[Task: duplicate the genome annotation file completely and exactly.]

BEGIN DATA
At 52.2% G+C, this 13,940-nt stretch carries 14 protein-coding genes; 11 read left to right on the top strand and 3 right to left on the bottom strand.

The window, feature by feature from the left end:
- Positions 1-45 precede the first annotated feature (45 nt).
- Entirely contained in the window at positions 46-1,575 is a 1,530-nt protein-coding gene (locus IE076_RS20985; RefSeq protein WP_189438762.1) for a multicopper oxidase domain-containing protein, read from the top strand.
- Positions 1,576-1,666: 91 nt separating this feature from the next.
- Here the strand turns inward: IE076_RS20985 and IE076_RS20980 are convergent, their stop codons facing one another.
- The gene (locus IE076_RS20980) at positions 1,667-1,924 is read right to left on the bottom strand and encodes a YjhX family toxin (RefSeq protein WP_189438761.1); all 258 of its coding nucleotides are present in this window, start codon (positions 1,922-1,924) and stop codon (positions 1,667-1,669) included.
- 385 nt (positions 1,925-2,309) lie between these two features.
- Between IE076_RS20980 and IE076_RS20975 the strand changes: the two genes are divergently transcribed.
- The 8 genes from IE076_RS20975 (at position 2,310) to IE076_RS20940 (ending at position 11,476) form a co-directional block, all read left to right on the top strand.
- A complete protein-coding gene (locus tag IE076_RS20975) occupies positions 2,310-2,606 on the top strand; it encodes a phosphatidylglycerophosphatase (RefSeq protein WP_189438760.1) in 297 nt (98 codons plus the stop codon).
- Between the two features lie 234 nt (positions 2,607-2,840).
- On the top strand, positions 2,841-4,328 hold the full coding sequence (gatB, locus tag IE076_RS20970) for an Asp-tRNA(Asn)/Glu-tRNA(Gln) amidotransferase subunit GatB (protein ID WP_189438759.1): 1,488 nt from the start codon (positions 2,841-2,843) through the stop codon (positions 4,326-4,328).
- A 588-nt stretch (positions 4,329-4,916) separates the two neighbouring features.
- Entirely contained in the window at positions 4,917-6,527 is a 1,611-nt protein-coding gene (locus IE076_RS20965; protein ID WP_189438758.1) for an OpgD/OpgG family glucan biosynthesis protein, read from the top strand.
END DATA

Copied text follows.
At 52.2% G+C, this 13,940-nt stretch carries 14 protein-coding genes; 11 read left to right on the top strand and 3 right to left on the bottom strand.

The window, feature by feature from the left end:
- Positions 1-45 precede the first annotated feature (45 nt).
- Entirely contained in the window at positions 46-1,575 is a 1,530-nt protein-coding gene (locus IE076_RS20985; RefSeq protein WP_189438762.1) for a multicopper oxidase domain-containing protein, read from the top strand.
- Positions 1,576-1,666: 91 nt separating this feature from the next.
- Here the strand turns inward: IE076_RS20985 and IE076_RS20980 are convergent, their stop codons facing one another.
- The gene (locus IE076_RS20980) at positions 1,667-1,924 is read right to left on the bottom strand and encodes a YjhX family toxin (RefSeq protein WP_189438761.1); all 258 of its coding nucleotides are present in this window, start codon (positions 1,922-1,924) and stop codon (positions 1,667-1,669) included.
- 385 nt (positions 1,925-2,309) lie between these two features.
- Between IE076_RS20980 and IE076_RS20975 the strand changes: the two genes are divergently transcribed.
- The 8 genes from IE076_RS20975 (at position 2,310) to IE076_RS20940 (ending at position 11,476) form a co-directional block, all read left to right on the top strand.
- A complete protein-coding gene (locus tag IE076_RS20975) occupies positions 2,310-2,606 on the top strand; it encodes a phosphatidylglycerophosphatase (RefSeq protein WP_189438760.1) in 297 nt (98 codons plus the stop codon).
- Between the two features lie 234 nt (positions 2,607-2,840).
- On the top strand, positions 2,841-4,328 hold the full coding sequence (gatB, locus tag IE076_RS20970) for an Asp-tRNA(Asn)/Glu-tRNA(Gln) amidotransferase subunit GatB (protein ID WP_189438759.1): 1,488 nt from the start codon (positions 2,841-2,843) through the stop codon (positions 4,326-4,328).
- A 588-nt stretch (positions 4,329-4,916) separates the two neighbouring features.
- Entirely contained in the window at positions 4,917-6,527 is a 1,611-nt protein-coding gene (locus IE076_RS20965; protein ID WP_189438758.1) for an OpgD/OpgG family glucan biosynthesis protein, read from the top strand.